For the second year running there will be no physical E3 event in the summer, as publishers consider whether to support an online show.
In entirely unsurprising news, E3 organisers the ESA have seemingly abandoned plans to hold a physical event for E3 this year and are now trying to organise an online version instead.
When the 2020 event had to be cancelled because of the pandemic the ESA immediately suggested that things would be back to normal this year, which already seemed optimistic at the time.
E3 is traditionally the most important trade event of the year for video games and the one time when almost the entire industry meets in one place, or at least holds preview events at roughly the same time.
Last year though the only one that held an event in June was Sony, which was ironic as they’d already said they weren’t attending E3 that year, before the pandemic began.
Once the ESA realised that a physical event couldn’t take place they tried to organise an online replacement, but that quickly fell through. The question now is whether the same will happen to their 2021 plans.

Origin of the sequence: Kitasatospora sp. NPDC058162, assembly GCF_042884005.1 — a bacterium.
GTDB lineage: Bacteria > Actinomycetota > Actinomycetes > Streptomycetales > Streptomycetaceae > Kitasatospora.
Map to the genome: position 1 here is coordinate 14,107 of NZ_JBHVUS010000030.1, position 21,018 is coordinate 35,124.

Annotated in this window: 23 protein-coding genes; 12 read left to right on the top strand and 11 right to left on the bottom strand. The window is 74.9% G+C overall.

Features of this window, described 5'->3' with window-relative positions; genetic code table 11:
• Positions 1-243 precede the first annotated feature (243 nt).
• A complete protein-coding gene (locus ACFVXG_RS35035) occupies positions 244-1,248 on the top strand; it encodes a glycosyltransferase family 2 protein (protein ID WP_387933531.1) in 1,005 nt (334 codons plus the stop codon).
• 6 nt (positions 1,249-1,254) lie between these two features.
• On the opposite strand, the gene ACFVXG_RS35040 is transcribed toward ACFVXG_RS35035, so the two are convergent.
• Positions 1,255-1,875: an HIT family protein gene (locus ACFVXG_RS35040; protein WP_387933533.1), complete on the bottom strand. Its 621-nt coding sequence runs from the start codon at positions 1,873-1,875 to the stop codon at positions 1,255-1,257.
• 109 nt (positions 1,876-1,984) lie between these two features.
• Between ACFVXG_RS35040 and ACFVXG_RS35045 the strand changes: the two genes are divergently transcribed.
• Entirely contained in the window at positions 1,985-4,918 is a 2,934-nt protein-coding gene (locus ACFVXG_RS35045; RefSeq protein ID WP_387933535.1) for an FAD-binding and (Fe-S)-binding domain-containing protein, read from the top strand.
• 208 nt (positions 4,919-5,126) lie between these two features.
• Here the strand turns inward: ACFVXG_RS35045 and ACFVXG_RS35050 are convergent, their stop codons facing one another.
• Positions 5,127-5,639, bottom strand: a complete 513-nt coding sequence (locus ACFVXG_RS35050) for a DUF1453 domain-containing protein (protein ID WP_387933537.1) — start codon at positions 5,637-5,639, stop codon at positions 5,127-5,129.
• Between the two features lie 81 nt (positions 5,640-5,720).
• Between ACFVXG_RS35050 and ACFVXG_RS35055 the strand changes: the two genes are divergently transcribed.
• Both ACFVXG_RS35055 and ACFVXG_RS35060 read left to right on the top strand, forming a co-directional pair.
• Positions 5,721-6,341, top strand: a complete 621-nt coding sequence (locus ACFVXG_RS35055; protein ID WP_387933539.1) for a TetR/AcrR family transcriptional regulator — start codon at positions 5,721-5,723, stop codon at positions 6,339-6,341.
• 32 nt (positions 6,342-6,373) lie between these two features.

Supposedly a physical event still hasn’t been entirely ruled out (although, let’s face it, it’s not going to happen) but a document obtained by VGC describes the pitch currently being made to publishers for a digital event that takes place between June 15 and 17.
The plan seems to be to mimic the physical show as much as possible, with a preview night on June 14, and then two-hour keynote sessions from whoever signs up as an official partner, and shorter presentations from other publishers, influencers, and media partners.
Media will apparently be given access to developers and streamed playable demos a week earlier, to have previews ready to go once games are announced, but there are also plans for consumer demos to be available for download too.
That’s what the ESA wants to do, but whether any publishers are interested in going along with them is unclear. Most were able to run their own events last year without having to be part of E3 and it’s easy to imagine that they won’t want to be under any such constraints this year either.
Geoff Keighley, who organises The Game Awards event in December, has already said that he will run another Summer Game Fest series of announcements this year and if anything that’s more likely to attract publishers than the ESA’s untested ability to host an online event.
The ESA has tacitly acknowledged the leak with the tweet below, but the bottom line is that 2021 will be another year where access to previews and developers is extremely limited and publishers are able to control the narrative on their games a lot more tightly than at a physical event – which is almost certainly how they prefer it.
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